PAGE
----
The work that we do is made most meaningful when we have an emotional connection to it. That was especially true with Oakland Rising’s most recent campaign that focused on voter registration. At Oakland Rising, our work has focused on talking to occasional voters and turning them into people who reliably vote every election cycle. As a part of the Million Voters Project, we took on the role of adding to the electorate by registering new voters.

“If our vote didn’t matter, why would there be so much effort to keep us from casting it?” This is the question that we asked our team of 12 canvassers daily before sending them out in East and West Oakland to talk with people at grocery stores, community centers, parks, BART stations, and other locations about the importance of voting not only in 2016, but in each and every election. On our first day of training, we asked the team “tell us about the history of voting in your family.” We heard stories of literacy tests, poll taxes and misinformation put out by those who oppose progress in our communities. As our team reflected on the hard fights of our predecessors who gave us access to democracy, they recognized that the battle continues through the ongoing fights against Voter ID laws and felon disenfranchisement. It was beautiful to see our team recognize their role in the movement and their pride in their work educating and motivating their neighbors to vote.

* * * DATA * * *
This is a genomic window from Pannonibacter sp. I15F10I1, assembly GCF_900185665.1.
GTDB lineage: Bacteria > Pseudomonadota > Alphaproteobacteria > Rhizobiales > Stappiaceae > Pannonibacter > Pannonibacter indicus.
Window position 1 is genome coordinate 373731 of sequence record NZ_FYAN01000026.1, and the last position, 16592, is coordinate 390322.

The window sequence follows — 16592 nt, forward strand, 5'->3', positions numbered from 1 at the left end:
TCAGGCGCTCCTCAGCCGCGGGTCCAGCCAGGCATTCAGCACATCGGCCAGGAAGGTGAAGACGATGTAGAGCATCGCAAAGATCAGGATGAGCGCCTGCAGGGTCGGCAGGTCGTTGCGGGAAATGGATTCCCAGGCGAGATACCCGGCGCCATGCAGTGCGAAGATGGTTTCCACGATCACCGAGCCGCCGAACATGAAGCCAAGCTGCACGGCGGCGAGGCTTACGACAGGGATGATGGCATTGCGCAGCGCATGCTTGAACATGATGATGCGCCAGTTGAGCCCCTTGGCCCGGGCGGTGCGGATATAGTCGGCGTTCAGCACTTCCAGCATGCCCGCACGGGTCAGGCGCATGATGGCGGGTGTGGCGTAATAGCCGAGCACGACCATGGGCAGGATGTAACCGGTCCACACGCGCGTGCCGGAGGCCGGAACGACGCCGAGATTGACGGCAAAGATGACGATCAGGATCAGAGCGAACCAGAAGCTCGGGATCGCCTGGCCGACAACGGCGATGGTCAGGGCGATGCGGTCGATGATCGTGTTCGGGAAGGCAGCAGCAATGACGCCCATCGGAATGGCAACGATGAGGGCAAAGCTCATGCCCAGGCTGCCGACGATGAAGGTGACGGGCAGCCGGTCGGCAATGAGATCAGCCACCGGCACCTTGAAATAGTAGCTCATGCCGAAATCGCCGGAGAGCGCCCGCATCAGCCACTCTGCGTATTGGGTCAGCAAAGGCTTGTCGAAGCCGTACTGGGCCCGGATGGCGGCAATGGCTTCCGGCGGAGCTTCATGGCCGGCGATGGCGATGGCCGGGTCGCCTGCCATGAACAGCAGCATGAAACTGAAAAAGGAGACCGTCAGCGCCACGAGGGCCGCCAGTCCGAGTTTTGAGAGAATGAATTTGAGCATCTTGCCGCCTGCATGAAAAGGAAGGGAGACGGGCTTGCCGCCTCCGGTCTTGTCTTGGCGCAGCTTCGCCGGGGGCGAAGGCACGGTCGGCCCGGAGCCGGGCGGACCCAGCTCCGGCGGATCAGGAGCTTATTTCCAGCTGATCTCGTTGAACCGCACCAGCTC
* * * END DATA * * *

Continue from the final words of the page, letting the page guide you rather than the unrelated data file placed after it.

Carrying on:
This is not easy work, but it is important and necessary. When our team goes out, it’s not simply to register people to vote; it is to engage them in conversation about why their vote is important. It is their job to connect displacement, wages and public safety to participating in the electoral process. With 26 state and local measures on the 2016 ballot, they carried the importance of that with them every day. They also carried the story of their co-worker’s mother who was born in the South, pre-Civil Rights who was harassed and verbally assaulted when she voted for the first time. And the story of their former team member, who is now a reentry coach, as we registered him because he just finished parole.

Our work in voter registration is ongoing. Though our official program ended on August 30th, we are still registering voters at events, colleges and high schools. Our goal is to register 1,516 voters before the deadline on October 24th, and currently stand at 1,374 and counting. To get involved in registering new voters and in helping to turn them out this election cycle, you can volunteer with us. We know that to win bigger victories for our communities, we have to get the word out. Click here to get involved.

 – Tracey Corder and Jon Bean